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International Projects

Man tying white string around student's wrist. Thailand

Project Cost: $40,000.00

Assessment Cost: $14,500.00

Implementation Cost: $25,500.00

Funds Needed: $0.00

Background: The village of Nong Bua had water that was contaminated with heavy metals and bacteria. The people there have made numerous attempts to drill wells to provide cheap, clean water alternatives, but to no avail. This has forced the already poverty-stricken people of this farming community to purchase costly bottled water. The implemented design included reinstalling the backwash system, adding a chlorinator, and building a cage around the aeration unit to keep animals/birds out of the system. The project was approved and is currently being maintained by the village of Nong Bua. A water team was also established for sustainability.

The implementation of our Thailand Project has been featured in the documentary filmThailand: Untappeddirected by Emmy-winning documentary editor Dena Seidel. The film was accepted into the 2012 New Jersey Film Festival.


Members of the Nong Bua community in Thailand show their gratitude by tying white string's around the travel team's wrists. (Shown here: Jessica Kretch, Civil Eng. '11)


Student playing with Guatemalan child. Guatemala

Project Cost: $82,690.00

Assessment Cost: $11,000.00

Implementation Cost: $71,690.00

Funds Needed: $16,629.00

Background: NSCI, Guatemala is a village of approximately 4,000 people of Mayan descent and has been in existence since 2000.The town was originally located about 20 km away from its current location. Hurricane Mitch in 1998 caused mudslides that destroyed 60-75% of the old village. The new town has access to good roads, decent houses, schools, health centers and farming land, but faces a crucial problem of insufficient water supply for domestic use. The Water Committee of NSCI sought help from EWB-USA and thus the Rutgers Chapter got involved with the project in January 2009. The project has technical and financial support from the local Municipality. Repair and Redesign of NSCI's Water Supply System is the main goal of the project. EWB-USA Rutgers has conducted three project assessments and one implementation thus far.

Colin Henry (Bioenv. Eng. '10) plays with one of the children in the community of NSCI.


Students participate in a Kenyan tradition with members of the community.Kenya

Funds Needed: $45,100.00

Background: Located in Southwest Kenya, Kolunje is a cohesive and well organized community of over 18,000 people. The lack of reliable sanitary water has crippled progress in Kolunje. The lack of access to clean water is a plaguing problem in Kolunje, Kenya. The community currently relies on a series of intermittent streams, shallow wells, and other unprotected sources of water. During household health surveys administered on the first assessment trip, cases of cholera, typhoid, diarrhea, and other waterborne disease were widespread. The project team is currently assessing design possibilities for the water system.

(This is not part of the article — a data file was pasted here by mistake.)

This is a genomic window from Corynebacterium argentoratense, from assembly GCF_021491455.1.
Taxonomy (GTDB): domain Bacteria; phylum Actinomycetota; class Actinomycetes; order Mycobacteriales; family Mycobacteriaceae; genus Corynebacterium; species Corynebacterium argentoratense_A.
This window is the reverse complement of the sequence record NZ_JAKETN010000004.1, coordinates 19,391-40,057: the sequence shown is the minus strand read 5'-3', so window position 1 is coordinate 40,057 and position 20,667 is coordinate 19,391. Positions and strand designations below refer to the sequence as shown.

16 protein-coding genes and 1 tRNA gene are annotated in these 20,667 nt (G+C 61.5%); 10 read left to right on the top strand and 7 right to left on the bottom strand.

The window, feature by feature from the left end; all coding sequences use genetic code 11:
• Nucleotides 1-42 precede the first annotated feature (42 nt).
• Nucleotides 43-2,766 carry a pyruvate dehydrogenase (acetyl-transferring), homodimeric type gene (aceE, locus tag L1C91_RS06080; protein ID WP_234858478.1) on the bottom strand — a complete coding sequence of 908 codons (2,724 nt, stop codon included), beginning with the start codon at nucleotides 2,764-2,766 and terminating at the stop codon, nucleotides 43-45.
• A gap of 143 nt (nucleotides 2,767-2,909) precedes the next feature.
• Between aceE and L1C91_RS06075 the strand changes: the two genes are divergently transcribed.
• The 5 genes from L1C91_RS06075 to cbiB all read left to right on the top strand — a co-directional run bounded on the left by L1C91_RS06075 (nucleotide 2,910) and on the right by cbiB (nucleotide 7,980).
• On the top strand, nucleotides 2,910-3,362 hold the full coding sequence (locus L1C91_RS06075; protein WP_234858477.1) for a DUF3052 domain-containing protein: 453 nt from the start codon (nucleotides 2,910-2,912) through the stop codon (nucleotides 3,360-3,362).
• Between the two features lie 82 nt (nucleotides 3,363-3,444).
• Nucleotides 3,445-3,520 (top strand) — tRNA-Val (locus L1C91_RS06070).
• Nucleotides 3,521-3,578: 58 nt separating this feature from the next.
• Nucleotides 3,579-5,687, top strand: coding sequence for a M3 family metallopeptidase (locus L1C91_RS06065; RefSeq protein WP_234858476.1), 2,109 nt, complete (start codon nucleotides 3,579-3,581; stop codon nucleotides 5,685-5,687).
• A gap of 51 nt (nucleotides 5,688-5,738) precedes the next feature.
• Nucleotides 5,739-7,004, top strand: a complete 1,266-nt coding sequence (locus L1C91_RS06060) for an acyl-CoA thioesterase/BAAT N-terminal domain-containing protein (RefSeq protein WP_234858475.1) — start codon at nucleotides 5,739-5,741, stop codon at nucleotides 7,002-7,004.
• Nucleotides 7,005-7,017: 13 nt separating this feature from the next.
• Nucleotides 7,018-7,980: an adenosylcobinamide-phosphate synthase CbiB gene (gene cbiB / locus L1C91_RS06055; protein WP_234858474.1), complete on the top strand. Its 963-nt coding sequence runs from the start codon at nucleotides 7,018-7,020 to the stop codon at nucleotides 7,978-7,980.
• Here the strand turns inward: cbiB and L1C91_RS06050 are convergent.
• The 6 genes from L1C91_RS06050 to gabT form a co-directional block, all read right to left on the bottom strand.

Travel team members interact with community members in a Kenyan tradition. (Shown here: David Lam, Bioenv. Eng. '11, and David Wallace, Env. Policy '12)

Students participate in a Kenyan tradition with members of the community.Tanzania

Assessment Cost: $31,630.00

Funds Needed: $69,950.00

The Tanzania project is EWB-USA Rutgers’ newest international project which officially began in December 2015. Karatu is a primarily rural region with a population of approximately 180,000 people spread across a total land area of around 3,300 square kilometers. Within this district are six different villages that the Karatu Villages Water Supply (KAVIWASU) supplies water to. The community’s challenge is that the river and other surface water sources that provide water during most of the year dry up heavily during the dry seasons. As a result, community members have little choice but to walk long distances to collect their water from other sources. Often women and children are the ones who are left to bear this burden, limiting their ability to do other work or go to school. In order to provide for all of its constituents, KAVIWASU is hoping to develop additional water sources, and therefore has partnered with EWB-USA Rutgers.

Landen Naphtali sits with a few of the children in the community of Karatu.

Domestic Projects

Camden project discussing near water catchment system.


Project Cost: $3000

Assessment Cost: $60.00

Implementation Cost: $200

Sustainability Cost: $250/year

Funds Needed: $1000

Background: Camden, NJ has 77,344 residents according to the 2010 Census. The per capita income for the city is 1,967 and 35.4% of the population live below the poverty line. Based on statistics reported to the Federal Bureau of Investigation, Camden has been ranked the nation's most dangerous city in 2004, 2005 and 2009, based on crime statistics in the six categories of murder, rape, robbery, aggravated assault, burglary, and auto theft. In recent years, the lack of grocery stores and supermarkets has contributed greatly to the food and health crisis among residents of Camden, NJ, not to mention its struggling economy and poor standard of living.

Camden project members discuss with a member of the community near an installed water catchment system.